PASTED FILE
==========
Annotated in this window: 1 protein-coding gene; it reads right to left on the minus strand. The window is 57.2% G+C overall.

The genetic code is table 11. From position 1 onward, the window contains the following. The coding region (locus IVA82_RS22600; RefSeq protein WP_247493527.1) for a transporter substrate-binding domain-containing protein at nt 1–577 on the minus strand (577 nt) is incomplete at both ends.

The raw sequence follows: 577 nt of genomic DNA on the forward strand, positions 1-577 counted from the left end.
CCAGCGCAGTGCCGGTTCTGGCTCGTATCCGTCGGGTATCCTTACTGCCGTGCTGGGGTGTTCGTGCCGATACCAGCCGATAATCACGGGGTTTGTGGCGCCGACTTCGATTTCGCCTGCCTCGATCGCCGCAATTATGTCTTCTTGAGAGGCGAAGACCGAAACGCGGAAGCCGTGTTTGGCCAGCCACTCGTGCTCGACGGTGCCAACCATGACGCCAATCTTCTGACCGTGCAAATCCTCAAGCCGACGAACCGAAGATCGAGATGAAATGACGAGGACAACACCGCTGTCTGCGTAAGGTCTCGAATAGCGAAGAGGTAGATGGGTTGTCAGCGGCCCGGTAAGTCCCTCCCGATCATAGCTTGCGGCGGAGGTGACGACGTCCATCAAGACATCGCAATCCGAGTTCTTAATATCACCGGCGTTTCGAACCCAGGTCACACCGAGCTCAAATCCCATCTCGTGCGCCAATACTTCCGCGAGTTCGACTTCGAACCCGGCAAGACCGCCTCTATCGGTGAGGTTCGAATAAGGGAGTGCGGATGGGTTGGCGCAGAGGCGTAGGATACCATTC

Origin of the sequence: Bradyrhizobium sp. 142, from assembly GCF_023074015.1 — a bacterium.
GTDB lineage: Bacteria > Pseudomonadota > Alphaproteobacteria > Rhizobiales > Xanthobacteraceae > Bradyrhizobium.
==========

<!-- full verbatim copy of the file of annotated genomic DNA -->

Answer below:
Annotated in this window: 1 protein-coding gene; it reads right to left on the minus strand. The window is 57.2% G+C overall.

The genetic code is table 11. From position 1 onward, the window contains the following. The coding region (locus IVA82_RS22600; RefSeq protein WP_247493527.1) for a transporter substrate-binding domain-containing protein at nt 1–577 on the minus strand (577 nt) is incomplete at both ends.

The raw sequence follows: 577 nt of genomic DNA on the forward strand, positions 1-577 counted from the left end.
CCAGCGCAGTGCCGGTTCTGGCTCGTATCCGTCGGGTATCCTTACTGCCGTGCTGGGGTGTTCGTGCCGATACCAGCCGATAATCACGGGGTTTGTGGCGCCGACTTCGATTTCGCCTGCCTCGATCGCCGCAATTATGTCTTCTTGAGAGGCGAAGACCGAAACGCGGAAGCCGTGTTTGGCCAGCCACTCGTGCTCGACGGTGCCAACCATGACGCCAATCTTCTGACCGTGCAAATCCTCAAGCCGACGAACCGAAGATCGAGATGAAATGACGAGGACAACACCGCTGTCTGCGTAAGGTCTCGAATAGCGAAGAGGTAGATGGGTTGTCAGCGGCCCGGTAAGTCCCTCCCGATCATAGCTTGCGGCGGAGGTGACGACGTCCATCAAGACATCGCAATCCGAGTTCTTAATATCACCGGCGTTTCGAACCCAGGTCACACCGAGCTCAAATCCCATCTCGTGCGCCAATACTTCCGCGAGTTCGACTTCGAACCCGGCAAGACCGCCTCTATCGGTGAGGTTCGAATAAGGGAGTGCGGATGGGTTGGCGCAGAGGCGTAGGATACCATTC

Origin of the sequence: Bradyrhizobium sp. 142, from assembly GCF_023074015.1 — a bacterium.
GTDB lineage: Bacteria > Pseudomonadota > Alphaproteobacteria > Rhizobiales > Xanthobacteraceae > Bradyrhizobium.